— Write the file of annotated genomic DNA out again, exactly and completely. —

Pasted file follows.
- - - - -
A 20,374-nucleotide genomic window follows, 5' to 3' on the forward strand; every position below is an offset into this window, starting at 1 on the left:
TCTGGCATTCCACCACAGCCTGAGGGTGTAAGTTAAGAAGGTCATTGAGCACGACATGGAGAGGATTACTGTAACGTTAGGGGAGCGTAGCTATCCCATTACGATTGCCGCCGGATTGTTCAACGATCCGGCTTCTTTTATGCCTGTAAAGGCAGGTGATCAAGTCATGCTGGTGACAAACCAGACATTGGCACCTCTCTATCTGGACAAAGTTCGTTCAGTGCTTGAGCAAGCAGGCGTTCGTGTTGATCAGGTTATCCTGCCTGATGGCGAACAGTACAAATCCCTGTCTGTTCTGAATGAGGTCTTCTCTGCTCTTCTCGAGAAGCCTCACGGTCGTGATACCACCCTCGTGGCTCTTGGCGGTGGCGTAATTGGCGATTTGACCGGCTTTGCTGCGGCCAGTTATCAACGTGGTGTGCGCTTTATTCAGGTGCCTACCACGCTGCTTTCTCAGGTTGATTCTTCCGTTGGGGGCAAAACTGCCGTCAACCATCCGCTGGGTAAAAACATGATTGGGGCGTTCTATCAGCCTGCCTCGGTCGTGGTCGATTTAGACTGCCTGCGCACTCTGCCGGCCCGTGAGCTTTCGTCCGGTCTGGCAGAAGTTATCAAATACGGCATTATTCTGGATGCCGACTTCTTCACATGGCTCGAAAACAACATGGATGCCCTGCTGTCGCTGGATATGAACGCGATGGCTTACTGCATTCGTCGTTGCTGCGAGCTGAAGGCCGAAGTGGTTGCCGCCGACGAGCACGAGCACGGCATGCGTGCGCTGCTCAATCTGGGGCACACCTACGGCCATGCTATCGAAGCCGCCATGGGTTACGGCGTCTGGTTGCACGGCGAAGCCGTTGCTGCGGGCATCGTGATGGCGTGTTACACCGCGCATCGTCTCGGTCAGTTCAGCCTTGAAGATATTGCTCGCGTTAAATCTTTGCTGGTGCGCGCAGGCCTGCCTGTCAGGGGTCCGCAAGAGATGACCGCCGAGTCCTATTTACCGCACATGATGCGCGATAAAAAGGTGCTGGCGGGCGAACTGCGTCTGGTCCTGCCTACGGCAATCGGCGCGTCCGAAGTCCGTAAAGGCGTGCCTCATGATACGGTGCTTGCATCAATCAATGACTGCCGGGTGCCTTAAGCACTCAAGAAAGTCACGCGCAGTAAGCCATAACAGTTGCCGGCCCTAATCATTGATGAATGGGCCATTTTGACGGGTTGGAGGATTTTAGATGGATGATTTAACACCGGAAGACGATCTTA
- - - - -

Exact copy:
A 20,374-nucleotide genomic window follows, 5' to 3' on the forward strand; every position below is an offset into this window, starting at 1 on the left:
TCTGGCATTCCACCACAGCCTGAGGGTGTAAGTTAAGAAGGTCATTGAGCACGACATGGAGAGGATTACTGTAACGTTAGGGGAGCGTAGCTATCCCATTACGATTGCCGCCGGATTGTTCAACGATCCGGCTTCTTTTATGCCTGTAAAGGCAGGTGATCAAGTCATGCTGGTGACAAACCAGACATTGGCACCTCTCTATCTGGACAAAGTTCGTTCAGTGCTTGAGCAAGCAGGCGTTCGTGTTGATCAGGTTATCCTGCCTGATGGCGAACAGTACAAATCCCTGTCTGTTCTGAATGAGGTCTTCTCTGCTCTTCTCGAGAAGCCTCACGGTCGTGATACCACCCTCGTGGCTCTTGGCGGTGGCGTAATTGGCGATTTGACCGGCTTTGCTGCGGCCAGTTATCAACGTGGTGTGCGCTTTATTCAGGTGCCTACCACGCTGCTTTCTCAGGTTGATTCTTCCGTTGGGGGCAAAACTGCCGTCAACCATCCGCTGGGTAAAAACATGATTGGGGCGTTCTATCAGCCTGCCTCGGTCGTGGTCGATTTAGACTGCCTGCGCACTCTGCCGGCCCGTGAGCTTTCGTCCGGTCTGGCAGAAGTTATCAAATACGGCATTATTCTGGATGCCGACTTCTTCACATGGCTCGAAAACAACATGGATGCCCTGCTGTCGCTGGATATGAACGCGATGGCTTACTGCATTCGTCGTTGCTGCGAGCTGAAGGCCGAAGTGGTTGCCGCCGACGAGCACGAGCACGGCATGCGTGCGCTGCTCAATCTGGGGCACACCTACGGCCATGCTATCGAAGCCGCCATGGGTTACGGCGTCTGGTTGCACGGCGAAGCCGTTGCTGCGGGCATCGTGATGGCGTGTTACACCGCGCATCGTCTCGGTCAGTTCAGCCTTGAAGATATTGCTCGCGTTAAATCTTTGCTGGTGCGCGCAGGCCTGCCTGTCAGGGGTCCGCAAGAGATGACCGCCGAGTCCTATTTACCGCACATGATGCGCGATAAAAAGGTGCTGGCGGGCGAACTGCGTCTGGTCCTGCCTACGGCAATCGGCGCGTCCGAAGTCCGTAAAGGCGTGCCTCATGATACGGTGCTTGCATCAATCAATGACTGCCGGGTGCCTTAAGCACTCAAGAAAGTCACGCGCAGTAAGCCATAACAGTTGCCGGCCCTAATCATTGATGAATGGGCCATTTTGACGGGTTGGAGGATTTTAGATGGATGATTTAACACCGGAAGACGATCTTA